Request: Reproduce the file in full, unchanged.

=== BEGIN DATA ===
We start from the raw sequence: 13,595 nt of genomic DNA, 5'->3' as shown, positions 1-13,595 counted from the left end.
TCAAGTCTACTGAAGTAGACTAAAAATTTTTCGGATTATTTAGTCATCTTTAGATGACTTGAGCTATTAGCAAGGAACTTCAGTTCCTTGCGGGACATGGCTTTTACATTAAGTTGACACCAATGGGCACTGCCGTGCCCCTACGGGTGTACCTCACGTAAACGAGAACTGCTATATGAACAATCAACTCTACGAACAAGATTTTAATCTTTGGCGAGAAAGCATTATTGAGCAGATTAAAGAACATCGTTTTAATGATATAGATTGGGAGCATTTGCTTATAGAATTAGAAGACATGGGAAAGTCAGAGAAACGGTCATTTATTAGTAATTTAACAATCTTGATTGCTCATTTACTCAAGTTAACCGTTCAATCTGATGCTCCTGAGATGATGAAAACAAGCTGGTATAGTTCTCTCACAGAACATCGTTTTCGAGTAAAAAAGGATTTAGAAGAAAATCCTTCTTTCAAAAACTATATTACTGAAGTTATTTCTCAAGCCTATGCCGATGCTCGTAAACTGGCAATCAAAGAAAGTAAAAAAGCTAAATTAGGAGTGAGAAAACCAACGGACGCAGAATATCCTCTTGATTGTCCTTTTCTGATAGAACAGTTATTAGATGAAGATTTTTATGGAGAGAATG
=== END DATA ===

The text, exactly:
We start from the raw sequence: 13,595 nt of genomic DNA, 5'->3' as shown, positions 1-13,595 counted from the left end.
TCAAGTCTACTGAAGTAGACTAAAAATTTTTCGGATTATTTAGTCATCTTTAGATGACTTGAGCTATTAGCAAGGAACTTCAGTTCCTTGCGGGACATGGCTTTTACATTAAGTTGACACCAATGGGCACTGCCGTGCCCCTACGGGTGTACCTCACGTAAACGAGAACTGCTATATGAACAATCAACTCTACGAACAAGATTTTAATCTTTGGCGAGAAAGCATTATTGAGCAGATTAAAGAACATCGTTTTAATGATATAGATTGGGAGCATTTGCTTATAGAATTAGAAGACATGGGAAAGTCAGAGAAACGGTCATTTATTAGTAATTTAACAATCTTGATTGCTCATTTACTCAAGTTAACCGTTCAATCTGATGCTCCTGAGATGATGAAAACAAGCTGGTATAGTTCTCTCACAGAACATCGTTTTCGAGTAAAAAAGGATTTAGAAGAAAATCCTTCTTTCAAAAACTATATTACTGAAGTTATTTCTCAAGCCTATGCCGATGCTCGTAAACTGGCAATCAAAGAAAGTAAAAAAGCTAAATTAGGAGTGAGAAAACCAACGGACGCAGAATATCCTCTTGATTGTCCTTTTCTGATAGAACAGTTATTAGATGAAGATTTTTATGGAGAGAATG